In Festival Guide Reviews

Marshmello cooked up quite the show Thursday night at the Miller Lite Oasis. (PHOTO: Dan Garcia)

Marshmello cooks up a crowded, colorful and crazy good time at Summerfest

Whoever is booking the EDM shows for Summerfest's Miller Lite Oasis stage must have a sweet tooth.

Last year brought Steve Aoki, famous for chucking sheet cakes at his audiences, and Thursday night the Big Gig brought out Marshmello – named after his white bucket-shaped helmet, sadly not after a similar habit of tossing the tasty treats into the audience.

And while the pun-loving part of my brain would love to say the show was bad for the sake of using the phrase "roasting Marshmello," the truth is the ascendant DJ star threw one hell of a party, delighting the absurdly large crowd that gathered at the Miller Lite Oasis to end Day 2 with an EDM dessert.

(PHOTO: Ty Helbach)

The biggest thing to happen to marshmallows since "Ghostbusters," the DJ – allegedly identified as Christopher Comstock, formerly known as Dotcom before he donned his famous headgear – began his career back in 2015 on SoundCloud, growing into fame with help and praise from fellow EDM superstars like Skrillex. Since then, his career's jet-puffed into mainstream radio popularity, scoring hit songs with pop stars like Khalid and Selena Gomez.

The climb to fame hasn't come without controversy too, however, namely in the form of an undercooked beef with fellow masked EDM artist Deadmau5. And admittedly, comparing Marshmello's now-famed helmet to his mouse-eared predecessor, it's hard not to notice … inspirations.

However, any fears that Marshmello is just a generic clone, hopping aboard the EDM bandwagon while it's still gathering speed – like, say, a famous hotel heiress – were quickly squelched by the DJ's high-energy collection of crowd-pleasing hits at the Miller Lite Oasis.

(PHOTO: Matt Mueller)

Introduced by a tongue-in-cheek "Lord of the Rings"-inspired video of a robed Marshmello perched on an epic mountain, the DJ climbed behind his stage clad in his signature helmet – complete with psychedelic glowing lights built inside, making him look like a sentient smiley lava lamp. From there, save for some brief tech trouble requiring a short visit from a stagehand, the night turned into a ceaseless rave, bouncing smoothly from hit to hit, cathartic bass drop to cathartic bass drop.

The mix hit plenty of the expected beats, sampling from Kendrick Lamar, Cardi B, the recently murdered and highly problematic XXXtentacion, and Calvin Harris – just to name a few – to his own two albums of material, "Joytime" and "Joytime II."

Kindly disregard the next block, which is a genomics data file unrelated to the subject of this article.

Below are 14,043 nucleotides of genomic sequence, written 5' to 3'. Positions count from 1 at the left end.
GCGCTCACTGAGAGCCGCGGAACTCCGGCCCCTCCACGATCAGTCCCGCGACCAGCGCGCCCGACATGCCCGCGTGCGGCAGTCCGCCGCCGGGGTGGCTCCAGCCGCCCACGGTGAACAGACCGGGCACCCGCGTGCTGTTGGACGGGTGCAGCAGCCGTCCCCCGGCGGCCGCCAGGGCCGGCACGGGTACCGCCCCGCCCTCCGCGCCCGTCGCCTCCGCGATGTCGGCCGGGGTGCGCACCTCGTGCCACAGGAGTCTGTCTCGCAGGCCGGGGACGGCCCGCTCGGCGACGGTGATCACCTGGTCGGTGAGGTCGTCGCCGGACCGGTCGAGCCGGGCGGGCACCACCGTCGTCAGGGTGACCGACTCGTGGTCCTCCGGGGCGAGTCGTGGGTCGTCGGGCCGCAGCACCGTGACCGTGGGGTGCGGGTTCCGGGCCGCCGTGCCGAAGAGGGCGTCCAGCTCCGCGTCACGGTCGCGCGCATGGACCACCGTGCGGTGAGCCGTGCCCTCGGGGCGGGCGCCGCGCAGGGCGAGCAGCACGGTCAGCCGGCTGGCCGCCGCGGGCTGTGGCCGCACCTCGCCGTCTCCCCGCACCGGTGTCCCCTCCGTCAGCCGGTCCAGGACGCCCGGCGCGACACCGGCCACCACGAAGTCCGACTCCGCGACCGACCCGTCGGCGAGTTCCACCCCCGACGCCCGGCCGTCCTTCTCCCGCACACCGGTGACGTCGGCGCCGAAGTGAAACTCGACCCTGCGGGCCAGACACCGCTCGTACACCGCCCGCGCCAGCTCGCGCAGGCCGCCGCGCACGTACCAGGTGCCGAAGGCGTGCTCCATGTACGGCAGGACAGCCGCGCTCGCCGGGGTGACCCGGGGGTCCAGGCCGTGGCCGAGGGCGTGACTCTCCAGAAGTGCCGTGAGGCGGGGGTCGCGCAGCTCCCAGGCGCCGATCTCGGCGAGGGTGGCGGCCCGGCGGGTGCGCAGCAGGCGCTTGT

The show got an extra spark, however, from Marshmello's regular oddball detours and occasionally eclectic selections. I don't know what I was expecting Thursday night, but it certainly didn't involve a sing-along of The Killers's "Mr. Brightside." "Sweet Dreams (Are Made of This)," "Don't Stop Believin'" and "The Vengabus" also made surprising extended cameos during the set. Sure, maybe they didn't fit, but they didn't kill the energy either, keeping the audience on its feet as well as on its toes for whatever might come next.

The same goes for the EDM artist's video screens, which hopped from surreal colorful image to bright trippy graphic, to another surreal colorful image, all with just one common thread: Marshmello. Marshmello as Pac-Man. Marshmello as an M.C. Escher painting. Marshmello as a cowardly carnival rider. Marshmello as a steampunk warplane and a stomping metallic giant. As it turns out, a simple white cylinder with a black smiley face opens up a whole world of eye-catching digital creations – all on beaming display throughout the evening.

(PHOTO: Matt Mueller)

The kooky, colorful animations easily made up for some of Marshmello's live performance deficiencies. The DJ's interactions with the crowd were a little low on personality, as well as a little low in volume. As it turns out, it's hard to really make somebody's words out when they're talking through a plastic bucket – not that the muffled asides sounded like they had much special to say beyond the typical requests of "Make some noise, Milwaukee," or "Let's go crazy!"

(PHOTO: Optic Legacy)

But the star of every EDM show – especially one hosted by a guy rendered blank behind a helmet – is the music and light show, and in that regard, Marshmello delivered for his massive crowd. (Some reports said the gathering reached as far back as the waterfront.) Wrapping up with his two most recent Top 40 collaborations – "Wolves" with Selena Gomez and the Nice Guy tell-off anthem "Friends" with British pop star Anne-Marie – the concert clocked in at just 75 minutes. Considering how well he'd filled the time with his barrage of beats and bright visuals, no one seemingly noticed. The complaint-free young crowd left happy – and happily wanting s'more.


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